Combination of enum variants, with at most one per variant

Hi,

Suppose that you have to store a state that can assume different values (enum variants), but also a combination of that, but only one variant of each of them.
For example a game where each cell can be occupied by a player, by a scenario object or by a scroll:

enum CellState {
   Player(PlayerId),
   ScenarioObject(ObjectType),
   Scroll(ScrollType)
}

So in the same cell you can have both of all three, but only one player, one scenario object, one scroll at most.

Using a Vec<CellState> would not assure that the invariant is satisfied, so you are not sure that you have at most one per each variant.

I was thinking using a 3-tuple of Option<CellState>, but I don't like so much, and it seems not so nice to manage.

How you would design that?

Thank you.

Is CellState even needed? Aren't the semantics captured simply by the following:

struct Cell {
    playerId: Option<PlayerId>,
    scenarioObject: Option<ObjectType>,
    scroll: Option<ScrollType>,
    // etc
};

Now, this might not seem very extensible, but is the enum version any better in that regard, or does it just give an illusion of extensibility?

1 Like

In which way is the approach with a struct that contains three options not extensible?

If some fields are added in the future, it might be helpful to implement std::default::Default, which can, for example, be done as follows:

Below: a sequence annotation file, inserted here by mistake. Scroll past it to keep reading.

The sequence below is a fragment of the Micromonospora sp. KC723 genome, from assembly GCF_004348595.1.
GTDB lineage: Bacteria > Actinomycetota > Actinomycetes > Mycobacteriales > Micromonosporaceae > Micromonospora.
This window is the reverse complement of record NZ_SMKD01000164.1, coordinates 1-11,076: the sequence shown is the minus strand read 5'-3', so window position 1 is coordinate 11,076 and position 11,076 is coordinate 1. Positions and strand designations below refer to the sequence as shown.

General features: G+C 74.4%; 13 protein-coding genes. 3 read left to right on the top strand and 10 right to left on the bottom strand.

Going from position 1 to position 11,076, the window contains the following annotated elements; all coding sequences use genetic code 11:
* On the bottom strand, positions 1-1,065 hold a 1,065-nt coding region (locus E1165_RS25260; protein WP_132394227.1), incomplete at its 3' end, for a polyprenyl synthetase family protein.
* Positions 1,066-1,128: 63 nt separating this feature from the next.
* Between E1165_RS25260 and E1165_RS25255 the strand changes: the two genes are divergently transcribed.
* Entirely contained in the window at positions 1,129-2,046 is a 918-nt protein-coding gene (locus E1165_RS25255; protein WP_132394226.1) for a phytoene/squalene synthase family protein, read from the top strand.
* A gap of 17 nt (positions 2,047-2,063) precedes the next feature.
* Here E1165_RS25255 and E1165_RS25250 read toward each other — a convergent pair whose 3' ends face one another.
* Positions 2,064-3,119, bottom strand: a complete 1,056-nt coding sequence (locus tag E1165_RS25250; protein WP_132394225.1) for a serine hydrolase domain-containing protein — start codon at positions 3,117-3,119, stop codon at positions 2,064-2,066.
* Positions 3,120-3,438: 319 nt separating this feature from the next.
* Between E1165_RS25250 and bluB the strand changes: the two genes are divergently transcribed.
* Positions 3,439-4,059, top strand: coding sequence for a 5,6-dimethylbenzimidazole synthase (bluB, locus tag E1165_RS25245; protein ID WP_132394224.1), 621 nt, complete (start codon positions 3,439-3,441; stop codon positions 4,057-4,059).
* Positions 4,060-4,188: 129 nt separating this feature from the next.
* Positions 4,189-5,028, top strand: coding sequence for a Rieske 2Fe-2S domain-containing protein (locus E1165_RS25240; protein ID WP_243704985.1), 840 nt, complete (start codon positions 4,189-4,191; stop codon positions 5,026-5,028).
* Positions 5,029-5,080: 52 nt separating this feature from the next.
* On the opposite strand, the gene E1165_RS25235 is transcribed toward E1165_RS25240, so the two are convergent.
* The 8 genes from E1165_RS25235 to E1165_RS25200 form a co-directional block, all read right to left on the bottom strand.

#[derive(Default)]
struct Cell {
    player_id: Option<PlayerId>,
    scenario_object: Option<ObjectType>,
    scroll: Option<ScrollType>,
    // etc
};
// the following line doesn't need to be changed if
// more fields are added to Cell in future
let cell = Cell { player_id: Some(p_id), ..Default::default() }

Thank you for your replies.

That could be a solution, I don't like so much that Cell size is increasing with number of variants (I know Option:None is not consuming too much memory), but anyway it is better than having a Vec<CellState>.

Thank you.

A Option always takes the same size in memory even if it is None.

But for some types like references or NonZeroU64 the Option will have the same size as the type
since it can use 0 as None

use std::mem;
use std::num::NonZeroU64;

#[derive(Copy, Clone)]
struct PlayerIdWithZero(u64);

#[derive(Copy, Clone)]
struct PlayerIdNonZero(NonZeroU64);

#[derive(Copy, Clone)]
enum ObjectType {
    Item,
    Player,
    Enemy,
}
fn main() {
    let player_id_with_zero = PlayerIdWithZero(42); // 8 byte
    let some_player_id_with_zero = Some(player_id_with_zero); // 16 byte
    let none_player_id_with_zero = Option::<PlayerIdWithZero>::None; // 16 byte

    let player_id_non_zero = PlayerIdNonZero(NonZeroU64::new(42).unwrap()); // 8 byte
    let some_player_id_non_zero = Some(player_id_non_zero); // 8 byte
    let none_player_id_non_zero = Option::<PlayerIdNonZero>::None; // 8 byte

    let object_type = ObjectType::Item; // 1 byte
    let some_object_type = Some(object_type); // 1 byte
    let none_object_type = Option::<ObjectType>::None; // 1 byte
}

https://play.rust-lang.org/?version=stable&mode=debug&edition=2018&gist=8749de09d66af69960c5cdad265b1a04

Important distinction between “size” of a type and (total) memory consumption of a value: for types with indirections, None can take significantly less memory. A None-value of type Option<Box<[u8; 1000000]>> consumes a lot less memory than a Some-value.

Admitted the types in question PlayerId, ObjectType, ScrollType don’t necessarily sound like they’re containing much data or any indirections.